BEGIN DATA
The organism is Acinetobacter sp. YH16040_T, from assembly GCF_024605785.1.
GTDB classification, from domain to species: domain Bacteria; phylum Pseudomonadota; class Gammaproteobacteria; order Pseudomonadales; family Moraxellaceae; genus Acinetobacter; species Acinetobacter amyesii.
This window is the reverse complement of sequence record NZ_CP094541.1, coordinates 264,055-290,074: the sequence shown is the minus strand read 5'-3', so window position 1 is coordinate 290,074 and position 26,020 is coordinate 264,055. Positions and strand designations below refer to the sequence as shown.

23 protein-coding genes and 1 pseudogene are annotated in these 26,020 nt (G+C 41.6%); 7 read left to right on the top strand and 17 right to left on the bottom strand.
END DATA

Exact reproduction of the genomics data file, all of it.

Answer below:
The organism is Acinetobacter sp. YH16040_T, from assembly GCF_024605785.1.
GTDB classification, from domain to species: domain Bacteria; phylum Pseudomonadota; class Gammaproteobacteria; order Pseudomonadales; family Moraxellaceae; genus Acinetobacter; species Acinetobacter amyesii.
This window is the reverse complement of sequence record NZ_CP094541.1, coordinates 264,055-290,074: the sequence shown is the minus strand read 5'-3', so window position 1 is coordinate 290,074 and position 26,020 is coordinate 264,055. Positions and strand designations below refer to the sequence as shown.

23 protein-coding genes and 1 pseudogene are annotated in these 26,020 nt (G+C 41.6%); 7 read left to right on the top strand and 17 right to left on the bottom strand.